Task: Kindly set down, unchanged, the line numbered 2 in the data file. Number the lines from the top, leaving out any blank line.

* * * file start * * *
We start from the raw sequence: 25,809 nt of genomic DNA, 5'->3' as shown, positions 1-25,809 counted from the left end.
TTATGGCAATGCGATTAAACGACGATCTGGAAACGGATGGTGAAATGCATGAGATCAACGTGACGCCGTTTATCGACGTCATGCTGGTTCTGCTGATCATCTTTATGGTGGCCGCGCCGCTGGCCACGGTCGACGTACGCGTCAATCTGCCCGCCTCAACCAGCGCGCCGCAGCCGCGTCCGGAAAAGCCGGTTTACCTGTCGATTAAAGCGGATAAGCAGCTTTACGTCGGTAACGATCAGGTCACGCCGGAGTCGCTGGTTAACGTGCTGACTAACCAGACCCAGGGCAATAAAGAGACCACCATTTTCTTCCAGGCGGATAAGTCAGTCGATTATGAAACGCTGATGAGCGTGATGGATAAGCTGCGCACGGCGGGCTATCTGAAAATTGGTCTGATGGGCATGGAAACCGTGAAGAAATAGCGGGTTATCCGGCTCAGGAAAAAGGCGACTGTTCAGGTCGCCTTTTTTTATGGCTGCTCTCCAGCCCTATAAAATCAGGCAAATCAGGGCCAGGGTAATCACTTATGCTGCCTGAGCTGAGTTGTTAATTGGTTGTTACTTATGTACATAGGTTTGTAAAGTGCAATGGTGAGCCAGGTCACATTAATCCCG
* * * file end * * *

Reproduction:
TTATGGCAATGCGATTAAACGACGATCTGGAAACGGATGGTGAAATGCATGAGATCAACGTGACGCCGTTTATCGACGTCATGCTGGTTCTGCTGATCATCTTTATGGTGGCCGCGCCGCTGGCCACGGTCGACGTACGCGTCAATCTGCCCGCCTCAACCAGCGCGCCGCAGCCGCGTCCGGAAAAGCCGGTTTACCTGTCGATTAAAGCGGATAAGCAGCTTTACGTCGGTAACGATCAGGTCACGCCGGAGTCGCTGGTTAACGTGCTGACTAACCAGACCCAGGGCAATAAAGAGACCACCATTTTCTTCCAGGCGGATAAGTCAGTCGATTATGAAACGCTGATGAGCGTGATGGATAAGCTGCGCACGGCGGGCTATCTGAAAATTGGTCTGATGGGCATGGAAACCGTGAAGAAATAGCGGGTTATCCGGCTCAGGAAAAAGGCGACTGTTCAGGTCGCCTTTTTTTATGGCTGCTCTCCAGCCCTATAAAATCAGGCAAATCAGGGCCAGGGTAATCACTTATGCTGCCTGAGCTGAGTTGTTAATTGGTTGTTACTTATGTACATAGGTTTGTAAAGTGCAATGGTGAGCCAGGTCACATTAATCCCG